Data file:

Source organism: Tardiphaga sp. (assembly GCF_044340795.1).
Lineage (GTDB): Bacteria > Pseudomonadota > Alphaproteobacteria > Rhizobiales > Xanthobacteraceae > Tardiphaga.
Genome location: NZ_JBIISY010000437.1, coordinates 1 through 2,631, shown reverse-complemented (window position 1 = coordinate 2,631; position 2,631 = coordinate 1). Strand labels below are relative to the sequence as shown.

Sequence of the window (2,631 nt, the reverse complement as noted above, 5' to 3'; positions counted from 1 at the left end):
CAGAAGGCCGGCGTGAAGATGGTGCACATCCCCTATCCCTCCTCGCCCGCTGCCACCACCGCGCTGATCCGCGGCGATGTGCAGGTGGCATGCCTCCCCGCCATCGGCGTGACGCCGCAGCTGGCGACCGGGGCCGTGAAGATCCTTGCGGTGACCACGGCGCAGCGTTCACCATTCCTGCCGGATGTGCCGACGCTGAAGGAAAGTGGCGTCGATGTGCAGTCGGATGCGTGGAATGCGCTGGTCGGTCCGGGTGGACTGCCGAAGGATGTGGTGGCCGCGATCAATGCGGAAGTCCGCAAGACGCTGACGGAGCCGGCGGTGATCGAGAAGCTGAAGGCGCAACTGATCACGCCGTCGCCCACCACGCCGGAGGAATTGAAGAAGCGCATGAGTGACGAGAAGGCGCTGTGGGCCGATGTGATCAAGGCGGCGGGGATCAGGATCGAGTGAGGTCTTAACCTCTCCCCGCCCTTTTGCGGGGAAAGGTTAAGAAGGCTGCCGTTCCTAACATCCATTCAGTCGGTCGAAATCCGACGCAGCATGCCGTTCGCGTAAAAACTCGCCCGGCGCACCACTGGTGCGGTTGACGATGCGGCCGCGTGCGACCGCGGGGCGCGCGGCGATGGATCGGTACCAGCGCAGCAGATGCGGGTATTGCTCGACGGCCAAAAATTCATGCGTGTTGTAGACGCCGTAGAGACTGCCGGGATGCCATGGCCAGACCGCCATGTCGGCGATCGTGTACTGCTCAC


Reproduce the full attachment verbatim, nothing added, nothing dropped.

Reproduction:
Source organism: Tardiphaga sp. (assembly GCF_044340795.1).
Lineage (GTDB): Bacteria > Pseudomonadota > Alphaproteobacteria > Rhizobiales > Xanthobacteraceae > Tardiphaga.
Genome location: NZ_JBIISY010000437.1, coordinates 1 through 2,631, shown reverse-complemented (window position 1 = coordinate 2,631; position 2,631 = coordinate 1). Strand labels below are relative to the sequence as shown.

Sequence of the window (2,631 nt, the reverse complement as noted above, 5' to 3'; positions counted from 1 at the left end):
CAGAAGGCCGGCGTGAAGATGGTGCACATCCCCTATCCCTCCTCGCCCGCTGCCACCACCGCGCTGATCCGCGGCGATGTGCAGGTGGCATGCCTCCCCGCCATCGGCGTGACGCCGCAGCTGGCGACCGGGGCCGTGAAGATCCTTGCGGTGACCACGGCGCAGCGTTCACCATTCCTGCCGGATGTGCCGACGCTGAAGGAAAGTGGCGTCGATGTGCAGTCGGATGCGTGGAATGCGCTGGTCGGTCCGGGTGGACTGCCGAAGGATGTGGTGGCCGCGATCAATGCGGAAGTCCGCAAGACGCTGACGGAGCCGGCGGTGATCGAGAAGCTGAAGGCGCAACTGATCACGCCGTCGCCCACCACGCCGGAGGAATTGAAGAAGCGCATGAGTGACGAGAAGGCGCTGTGGGCCGATGTGATCAAGGCGGCGGGGATCAGGATCGAGTGAGGTCTTAACCTCTCCCCGCCCTTTTGCGGGGAAAGGTTAAGAAGGCTGCCGTTCCTAACATCCATTCAGTCGGTCGAAATCCGACGCAGCATGCCGTTCGCGTAAAAACTCGCCCGGCGCACCACTGGTGCGGTTGACGATGCGGCCGCGTGCGACCGCGGGGCGCGCGGCGATGGATCGGTACCAGCGCAGCAGATGCGGGTATTGCTCGACGGCCAAAAATTCATGCGTGTTGTAGACGCCGTAGAGACTGCCGGGATGCCATGGCCAGACCGCCATGTCGGCGATCGTGTACTGCTCAC